And isn’t that what we want? Don’t we want to come together in the United States of America? Don’t we want to live in a “more perfect union”? Don’t we want to embody e pluribus unum, ‘out of many, one’?
Can we accomplish that through finger-pointing, name-calling, and accusation? Not in my experience. I picture that the longer we glare across the line, attaching blame to those on the other side, the further we get entrenched in our positions, the less willing we are to change.
And change doesn’t have to mean surrender — for anyone! If we could find, in the space between us, just enough room to set up a table, if we could invite one another to sit down, we just might have a beginning.
Of course, we’d have to shift our approach. Instead of trying to cram our own beliefs and opinions down the throats of the others, we’d have to agree to ask one another questions and listen to the responses.
For example, when one side says, “We need to do more to fight climate change,” we could respond by saying, “Oh? Tell me more about that. What kinds of ideas do you have?”
When someone says, “I don’t want anyone to take away my right to own a gun,” we could ask, “Really? Tell me why?”
If someone says, “Women have the right to do what they want with their bodies,” we can say, “I can see you are passionate about this. What’s your story?”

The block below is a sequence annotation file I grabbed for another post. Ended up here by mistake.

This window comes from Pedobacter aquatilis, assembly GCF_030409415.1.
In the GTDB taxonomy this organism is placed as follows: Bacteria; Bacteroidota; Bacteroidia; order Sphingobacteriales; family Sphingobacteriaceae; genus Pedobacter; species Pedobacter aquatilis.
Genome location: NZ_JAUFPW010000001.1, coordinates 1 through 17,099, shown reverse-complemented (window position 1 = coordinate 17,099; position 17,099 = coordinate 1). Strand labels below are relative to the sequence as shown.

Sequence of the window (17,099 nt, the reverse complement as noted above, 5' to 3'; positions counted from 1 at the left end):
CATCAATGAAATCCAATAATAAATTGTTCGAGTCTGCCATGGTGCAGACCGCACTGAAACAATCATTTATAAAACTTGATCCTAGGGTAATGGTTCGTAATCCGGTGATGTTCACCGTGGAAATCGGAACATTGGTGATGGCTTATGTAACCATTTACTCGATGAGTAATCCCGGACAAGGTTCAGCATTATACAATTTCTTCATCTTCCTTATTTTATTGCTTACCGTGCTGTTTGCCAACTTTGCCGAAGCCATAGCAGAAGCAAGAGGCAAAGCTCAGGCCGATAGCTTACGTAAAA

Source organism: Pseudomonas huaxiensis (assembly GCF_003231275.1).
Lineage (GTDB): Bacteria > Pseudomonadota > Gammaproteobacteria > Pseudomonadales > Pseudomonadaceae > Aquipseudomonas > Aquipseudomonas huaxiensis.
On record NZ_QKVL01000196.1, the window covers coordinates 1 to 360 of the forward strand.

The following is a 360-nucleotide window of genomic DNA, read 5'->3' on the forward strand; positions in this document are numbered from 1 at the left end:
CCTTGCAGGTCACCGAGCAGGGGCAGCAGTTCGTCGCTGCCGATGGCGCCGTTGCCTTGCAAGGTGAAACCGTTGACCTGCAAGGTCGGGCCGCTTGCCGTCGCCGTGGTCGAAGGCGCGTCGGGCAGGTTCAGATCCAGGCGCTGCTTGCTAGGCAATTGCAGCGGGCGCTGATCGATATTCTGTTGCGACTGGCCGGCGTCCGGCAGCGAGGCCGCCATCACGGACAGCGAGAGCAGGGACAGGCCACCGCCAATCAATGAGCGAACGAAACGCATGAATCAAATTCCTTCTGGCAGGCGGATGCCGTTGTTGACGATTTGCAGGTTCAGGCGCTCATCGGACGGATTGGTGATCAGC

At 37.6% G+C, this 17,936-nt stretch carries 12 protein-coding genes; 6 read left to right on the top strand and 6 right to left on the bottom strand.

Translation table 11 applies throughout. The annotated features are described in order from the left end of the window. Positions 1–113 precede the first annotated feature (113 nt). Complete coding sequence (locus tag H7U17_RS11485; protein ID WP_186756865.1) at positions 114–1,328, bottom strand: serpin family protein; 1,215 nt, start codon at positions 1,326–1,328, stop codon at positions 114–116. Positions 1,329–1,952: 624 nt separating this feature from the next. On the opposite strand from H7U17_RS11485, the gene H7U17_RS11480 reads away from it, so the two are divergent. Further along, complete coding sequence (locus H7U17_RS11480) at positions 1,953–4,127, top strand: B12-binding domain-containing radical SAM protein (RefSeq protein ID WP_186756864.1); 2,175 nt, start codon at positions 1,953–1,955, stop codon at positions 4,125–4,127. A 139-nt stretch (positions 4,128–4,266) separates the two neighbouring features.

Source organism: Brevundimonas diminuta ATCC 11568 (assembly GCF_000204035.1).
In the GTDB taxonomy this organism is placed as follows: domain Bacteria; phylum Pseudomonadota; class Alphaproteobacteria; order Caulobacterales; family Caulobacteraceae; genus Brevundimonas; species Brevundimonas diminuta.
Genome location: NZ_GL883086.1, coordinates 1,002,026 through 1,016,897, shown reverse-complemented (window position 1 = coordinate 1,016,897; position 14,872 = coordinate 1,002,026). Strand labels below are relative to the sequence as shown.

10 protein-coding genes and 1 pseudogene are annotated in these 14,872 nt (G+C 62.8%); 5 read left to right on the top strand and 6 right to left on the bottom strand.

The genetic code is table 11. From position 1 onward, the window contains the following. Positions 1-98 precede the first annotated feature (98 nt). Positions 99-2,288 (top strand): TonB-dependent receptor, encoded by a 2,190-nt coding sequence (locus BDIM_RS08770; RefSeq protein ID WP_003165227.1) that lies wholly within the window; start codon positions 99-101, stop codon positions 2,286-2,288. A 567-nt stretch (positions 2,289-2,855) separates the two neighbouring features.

When another says, “We have to do what’s best for this country,” we can say, “What do you picture that looking like?”
What might happen? What kinds of conversations could we have if we just opened up some space and agreed to step inside of it, leaving our need to be right and our firmly held convictions behind?
Might we be able to see that we are indeed united on many issues — caring for our parents, providing for our children, reaching out to those in need? Could we be surprised to find that everyone on that other side doesn’t meet all our preconceived notions? Is it possible that in the space we find ourselves standing, we might see new possibilities that we’d never before imagined?
I’m just saying, it might be worth a try. Of course, we might decide that it feels safer to stay in our own yards, fists clenched, jaws set, unwilling to compromise the beliefs we hold so dear.
What were they again — those beliefs you hold so dear? What were the causes you were willing to fight with an old friend about? What issues kept you away from the Christmas gathering? What might you gain by clinging so tightly to them?
It could be a really long year if we stay in our trenches flinging grenades at one another.
Can’t we find enough common ground to stand together on? Can’t we reconcile with one another? Don’t we have enough grace for that?
If it is possible, as far as it depends on you, live at peace with everyone.”